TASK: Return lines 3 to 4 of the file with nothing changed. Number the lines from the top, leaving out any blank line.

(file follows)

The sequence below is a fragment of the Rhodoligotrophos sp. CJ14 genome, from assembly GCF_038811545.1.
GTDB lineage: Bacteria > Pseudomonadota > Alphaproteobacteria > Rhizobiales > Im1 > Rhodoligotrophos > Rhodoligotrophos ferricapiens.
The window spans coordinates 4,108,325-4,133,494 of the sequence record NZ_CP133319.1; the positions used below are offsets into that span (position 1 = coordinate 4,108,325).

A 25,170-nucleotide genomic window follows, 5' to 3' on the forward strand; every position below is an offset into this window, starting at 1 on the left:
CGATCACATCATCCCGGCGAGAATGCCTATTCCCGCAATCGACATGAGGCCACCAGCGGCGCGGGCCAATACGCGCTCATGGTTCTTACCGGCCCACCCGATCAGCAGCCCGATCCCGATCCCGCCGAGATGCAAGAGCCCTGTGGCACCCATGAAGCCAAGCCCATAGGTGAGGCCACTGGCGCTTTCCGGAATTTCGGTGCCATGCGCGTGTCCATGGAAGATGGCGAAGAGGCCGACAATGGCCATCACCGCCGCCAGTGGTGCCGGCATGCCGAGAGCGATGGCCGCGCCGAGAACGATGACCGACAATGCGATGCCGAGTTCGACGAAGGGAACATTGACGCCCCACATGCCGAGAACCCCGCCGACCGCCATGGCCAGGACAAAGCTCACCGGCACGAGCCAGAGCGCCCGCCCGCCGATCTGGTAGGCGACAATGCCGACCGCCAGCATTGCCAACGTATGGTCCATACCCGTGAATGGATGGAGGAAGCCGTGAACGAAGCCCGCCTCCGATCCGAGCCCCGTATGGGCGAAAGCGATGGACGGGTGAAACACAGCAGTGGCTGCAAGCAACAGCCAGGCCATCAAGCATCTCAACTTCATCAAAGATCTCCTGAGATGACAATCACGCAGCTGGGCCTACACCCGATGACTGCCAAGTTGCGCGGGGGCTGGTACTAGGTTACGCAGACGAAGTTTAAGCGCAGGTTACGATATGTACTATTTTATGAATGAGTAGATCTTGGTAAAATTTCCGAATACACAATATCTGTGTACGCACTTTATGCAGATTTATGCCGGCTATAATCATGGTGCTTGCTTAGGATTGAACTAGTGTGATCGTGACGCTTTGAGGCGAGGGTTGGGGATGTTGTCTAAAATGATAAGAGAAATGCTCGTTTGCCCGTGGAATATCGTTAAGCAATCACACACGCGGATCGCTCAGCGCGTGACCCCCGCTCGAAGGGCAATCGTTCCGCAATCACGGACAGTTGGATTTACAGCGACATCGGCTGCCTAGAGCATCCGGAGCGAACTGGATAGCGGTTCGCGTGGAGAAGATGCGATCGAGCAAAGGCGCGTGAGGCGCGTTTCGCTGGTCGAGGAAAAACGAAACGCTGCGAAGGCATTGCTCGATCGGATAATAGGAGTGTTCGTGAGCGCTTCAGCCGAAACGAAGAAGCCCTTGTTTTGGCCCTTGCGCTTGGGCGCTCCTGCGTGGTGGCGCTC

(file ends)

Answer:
The window spans coordinates 4,108,325-4,133,494 of the sequence record NZ_CP133319.1; the positions used below are offsets into that span (position 1 = coordinate 4,108,325).

A 25,170-nucleotide genomic window follows, 5' to 3' on the forward strand; every position below is an offset into this window, starting at 1 on the left: